Gene indicating damage near a windowGene is very proud of his community and he knows everybody on his street and everybody knows him. They all take a lot of pride in their homes and their yards. When Gene noted that his house needed painting, downspouts and gutters, he learned from a neighbor who happened to be a Habitat volunteer, about Habitat’s Home Repair program. Gene obtained and completed an application and as we say, the rest is history. Habitat’s Joel Johnson assessed the work and made the needed arrangements to get it done.

Habitat did a variety of repair work including servicing the oil furnace; scraping and painting exterior windows, doors, and trim; replacing rotten window trim and broken siding; re-routing water runoff from downspouts away from the house; replacing missing gable vent trim and installing a new gutter.

Gene is very grateful to Habitat for repairing his cherished home. He readily admits that it would have been very difficult if not impossible, to afford the work on his retirement income. He said that “these days folks charge an arm and a leg for anything that they do for you. Folks like me need organizations like Habitat.”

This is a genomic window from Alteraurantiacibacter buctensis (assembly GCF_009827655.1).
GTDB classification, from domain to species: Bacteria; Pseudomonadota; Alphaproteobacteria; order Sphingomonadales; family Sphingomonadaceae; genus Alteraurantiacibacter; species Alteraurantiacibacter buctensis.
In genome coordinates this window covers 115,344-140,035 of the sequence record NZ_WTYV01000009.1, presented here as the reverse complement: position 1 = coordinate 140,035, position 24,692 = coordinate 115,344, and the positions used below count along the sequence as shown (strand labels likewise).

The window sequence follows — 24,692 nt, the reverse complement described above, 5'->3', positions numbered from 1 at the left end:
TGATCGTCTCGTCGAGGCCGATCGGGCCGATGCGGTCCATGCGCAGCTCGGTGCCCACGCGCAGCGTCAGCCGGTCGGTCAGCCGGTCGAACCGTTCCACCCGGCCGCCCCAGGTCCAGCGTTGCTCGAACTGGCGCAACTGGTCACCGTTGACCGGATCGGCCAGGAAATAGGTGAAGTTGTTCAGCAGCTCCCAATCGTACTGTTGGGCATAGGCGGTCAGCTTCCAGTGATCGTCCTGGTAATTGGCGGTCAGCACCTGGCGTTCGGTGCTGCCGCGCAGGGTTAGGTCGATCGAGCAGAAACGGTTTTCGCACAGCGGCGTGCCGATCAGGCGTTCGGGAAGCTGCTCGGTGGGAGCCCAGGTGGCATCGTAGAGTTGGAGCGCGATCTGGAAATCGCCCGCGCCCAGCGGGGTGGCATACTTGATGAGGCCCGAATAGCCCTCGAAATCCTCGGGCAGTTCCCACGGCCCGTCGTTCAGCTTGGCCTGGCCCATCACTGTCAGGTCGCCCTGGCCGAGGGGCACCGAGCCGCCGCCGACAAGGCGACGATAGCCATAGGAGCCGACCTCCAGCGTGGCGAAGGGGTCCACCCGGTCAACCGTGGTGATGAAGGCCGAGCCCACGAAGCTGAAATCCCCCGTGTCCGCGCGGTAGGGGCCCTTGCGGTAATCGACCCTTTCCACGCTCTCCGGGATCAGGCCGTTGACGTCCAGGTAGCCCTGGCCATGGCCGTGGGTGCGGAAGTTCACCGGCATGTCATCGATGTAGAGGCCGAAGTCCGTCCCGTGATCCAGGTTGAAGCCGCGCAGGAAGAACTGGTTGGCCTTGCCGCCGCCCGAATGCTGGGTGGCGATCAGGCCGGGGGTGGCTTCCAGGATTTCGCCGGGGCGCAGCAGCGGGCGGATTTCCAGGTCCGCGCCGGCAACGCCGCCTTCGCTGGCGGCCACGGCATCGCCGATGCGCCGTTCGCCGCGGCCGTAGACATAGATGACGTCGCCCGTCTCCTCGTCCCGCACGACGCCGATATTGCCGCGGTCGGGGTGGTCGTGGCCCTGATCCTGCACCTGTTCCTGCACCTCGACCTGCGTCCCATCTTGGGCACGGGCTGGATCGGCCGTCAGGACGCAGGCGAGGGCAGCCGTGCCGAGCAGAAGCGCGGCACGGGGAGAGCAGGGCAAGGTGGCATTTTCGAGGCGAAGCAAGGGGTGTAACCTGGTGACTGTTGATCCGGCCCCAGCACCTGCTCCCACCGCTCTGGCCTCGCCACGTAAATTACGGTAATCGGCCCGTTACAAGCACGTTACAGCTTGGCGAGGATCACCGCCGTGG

Gene has wonderful recall of the past and a positive outlook for the future. He remembers riding street cars at six cents a pop and cutting wood for the kitchen stove. These days he enjoys the good feeling he gets from driving his 1995 white, convertible mustang and entertaining family and friends. He speaks readily about what it means to live a full, rich life with no regrets. He smiles and says, “I’m still dancing with Mary!”

23 Years and Still Going Strong

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Last Friday, under a hot end-of-summer sun, we kicked off Labor Day weekend “Habitat-style”. With the help of local United Methodist and Presbyterian churches, Elisabeth Pallante and her husband Joshua London celebrated new beginnings as they raised the very first wall of their new home.